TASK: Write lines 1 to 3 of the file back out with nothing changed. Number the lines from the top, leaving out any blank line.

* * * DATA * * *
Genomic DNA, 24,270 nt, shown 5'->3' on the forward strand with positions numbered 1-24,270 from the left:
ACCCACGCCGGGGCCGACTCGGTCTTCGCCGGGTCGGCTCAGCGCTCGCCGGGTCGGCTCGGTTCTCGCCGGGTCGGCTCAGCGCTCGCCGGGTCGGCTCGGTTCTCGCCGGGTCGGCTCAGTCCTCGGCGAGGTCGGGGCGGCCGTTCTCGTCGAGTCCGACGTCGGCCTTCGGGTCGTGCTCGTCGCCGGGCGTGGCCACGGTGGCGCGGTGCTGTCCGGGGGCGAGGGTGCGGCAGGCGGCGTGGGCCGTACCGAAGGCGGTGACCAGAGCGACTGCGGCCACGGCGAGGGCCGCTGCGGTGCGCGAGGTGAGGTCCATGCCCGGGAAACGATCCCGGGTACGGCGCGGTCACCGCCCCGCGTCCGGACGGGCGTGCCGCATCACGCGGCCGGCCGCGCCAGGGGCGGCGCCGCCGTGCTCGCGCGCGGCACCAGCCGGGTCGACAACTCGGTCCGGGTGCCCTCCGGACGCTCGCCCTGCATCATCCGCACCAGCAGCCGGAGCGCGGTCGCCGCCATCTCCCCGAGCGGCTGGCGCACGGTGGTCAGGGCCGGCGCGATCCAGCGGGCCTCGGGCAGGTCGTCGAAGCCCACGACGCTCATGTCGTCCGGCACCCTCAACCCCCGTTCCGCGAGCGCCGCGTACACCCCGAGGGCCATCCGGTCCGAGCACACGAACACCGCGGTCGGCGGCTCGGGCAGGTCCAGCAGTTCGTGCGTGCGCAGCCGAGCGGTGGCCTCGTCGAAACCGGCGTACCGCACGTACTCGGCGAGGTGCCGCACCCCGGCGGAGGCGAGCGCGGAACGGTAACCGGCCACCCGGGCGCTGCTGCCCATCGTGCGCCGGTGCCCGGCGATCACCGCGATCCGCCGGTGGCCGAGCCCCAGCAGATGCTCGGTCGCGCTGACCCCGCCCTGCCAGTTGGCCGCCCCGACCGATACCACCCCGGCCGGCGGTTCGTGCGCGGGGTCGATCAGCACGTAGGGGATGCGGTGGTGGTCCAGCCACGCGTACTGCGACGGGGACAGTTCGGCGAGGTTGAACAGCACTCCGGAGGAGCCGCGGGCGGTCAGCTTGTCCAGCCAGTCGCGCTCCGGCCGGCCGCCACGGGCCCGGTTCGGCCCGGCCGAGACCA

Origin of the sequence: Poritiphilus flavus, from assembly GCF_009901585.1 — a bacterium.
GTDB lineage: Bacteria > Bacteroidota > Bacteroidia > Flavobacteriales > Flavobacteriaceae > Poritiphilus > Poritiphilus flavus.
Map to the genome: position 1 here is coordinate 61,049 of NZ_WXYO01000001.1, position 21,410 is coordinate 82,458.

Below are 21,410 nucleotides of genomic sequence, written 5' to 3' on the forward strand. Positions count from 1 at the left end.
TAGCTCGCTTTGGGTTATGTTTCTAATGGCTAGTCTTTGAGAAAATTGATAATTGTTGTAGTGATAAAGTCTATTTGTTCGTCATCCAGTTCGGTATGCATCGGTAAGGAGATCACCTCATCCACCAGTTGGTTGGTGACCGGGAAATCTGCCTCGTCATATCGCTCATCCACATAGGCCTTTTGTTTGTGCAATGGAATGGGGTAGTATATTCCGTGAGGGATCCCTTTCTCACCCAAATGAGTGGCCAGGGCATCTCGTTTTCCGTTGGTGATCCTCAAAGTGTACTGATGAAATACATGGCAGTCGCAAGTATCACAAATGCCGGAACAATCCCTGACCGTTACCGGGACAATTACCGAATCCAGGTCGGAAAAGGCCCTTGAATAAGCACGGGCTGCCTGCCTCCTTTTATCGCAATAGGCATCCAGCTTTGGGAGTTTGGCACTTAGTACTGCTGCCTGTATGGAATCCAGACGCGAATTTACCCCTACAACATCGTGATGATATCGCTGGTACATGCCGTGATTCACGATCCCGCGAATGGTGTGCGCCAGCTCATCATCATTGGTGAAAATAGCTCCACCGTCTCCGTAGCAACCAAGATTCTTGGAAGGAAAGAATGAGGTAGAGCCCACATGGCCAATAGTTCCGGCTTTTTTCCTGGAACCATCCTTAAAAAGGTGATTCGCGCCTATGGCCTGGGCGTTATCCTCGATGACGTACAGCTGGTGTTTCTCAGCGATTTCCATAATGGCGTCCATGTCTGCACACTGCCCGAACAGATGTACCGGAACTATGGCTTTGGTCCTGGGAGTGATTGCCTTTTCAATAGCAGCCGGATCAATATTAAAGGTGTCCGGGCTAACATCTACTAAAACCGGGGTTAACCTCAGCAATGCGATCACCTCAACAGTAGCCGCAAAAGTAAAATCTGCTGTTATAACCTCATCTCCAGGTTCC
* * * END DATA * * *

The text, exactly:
Genomic DNA, 24,270 nt, shown 5'->3' on the forward strand with positions numbered 1-24,270 from the left:
ACCCACGCCGGGGCCGACTCGGTCTTCGCCGGGTCGGCTCAGCGCTCGCCGGGTCGGCTCGGTTCTCGCCGGGTCGGCTCAGCGCTCGCCGGGTCGGCTCGGTTCTCGCCGGGTCGGCTCAGTCCTCGGCGAGGTCGGGGCGGCCGTTCTCGTCGAGTCCGACGTCGGCCTTCGGGTCGTGCTCGTCGCCGGGCGTGGCCACGGTGGCGCGGTGCTGTCCGGGGGCGAGGGTGCGGCAGGCGGCGTGGGCCGTACCGAAGGCGGTGACCAGAGCGACTGCGGCCACGGCGAGGGCCGCTGCGGTGCGCGAGGTGAGGTCCATGCCCGGGAAACGATCCCGGGTACGGCGCGGTCACCGCCCCGCGTCCGGACGGGCGTGCCGCATCACGCGGCCGGCCGCGCCAGGGGCGGCGCCGCCGTGCTCGCGCGCGGCACCAGCCGGGTCGACAACTCGGTCCGGGTGCCCTCCGGACGCTCGCCCTGCATCATCCGCACCAGCAGCCGGAGCGCGGTCGCCGCCATCTCCCCGAGCGGCTGGCGCACGGTGGTCAGGGCCGGCGCGATCCAGCGGGCCTCGGGCAGGTCGTCGAAGCCCACGACGCTCATGTCGTCCGGCACCCTCAACCCCCGTTCCGCGAGCGCCGCGTACACCCCGAGGGCCATCCGGTCCGAGCACACGAACACCGCGGTCGGCGGCTCGGGCAGGTCCAGCAGTTCGTGCGTGCGCAGCCGAGCGGTGGCCTCGTCGAAACCGGCGTACCGCACGTACTCGGCGAGGTGCCGCACCCCGGCGGAGGCGAGCGCGGAACGGTAACCGGCCACCCGGGCGCTGCTGCCCATCGTGCGCCGGTGCCCGGCGATCACCGCGATCCGCCGGTGGCCGAGCCCCAGCAGATGCTCGGTCGCGCTGACCCCGCCCTGCCAGTTGGCCGCCCCGACCGATACCACCCCGGCCGGCGGTTCGTGCGCGGGGTCGATCAGCACGTAGGGGATGCGGTGGTGGTCCAGCCACGCGTACTGCGACGGGGACAGTTCGGCGAGGTTGAACAGCACTCCGGAGGAGCCGCGGGCGGTCAGCTTGTCCAGCCAGTCGCGCTCCGGCCGGCCGCCACGGGCCCGGTTCGGCCCGGCCGAGACCA

Origin of the sequence: Poritiphilus flavus, from assembly GCF_009901585.1 — a bacterium.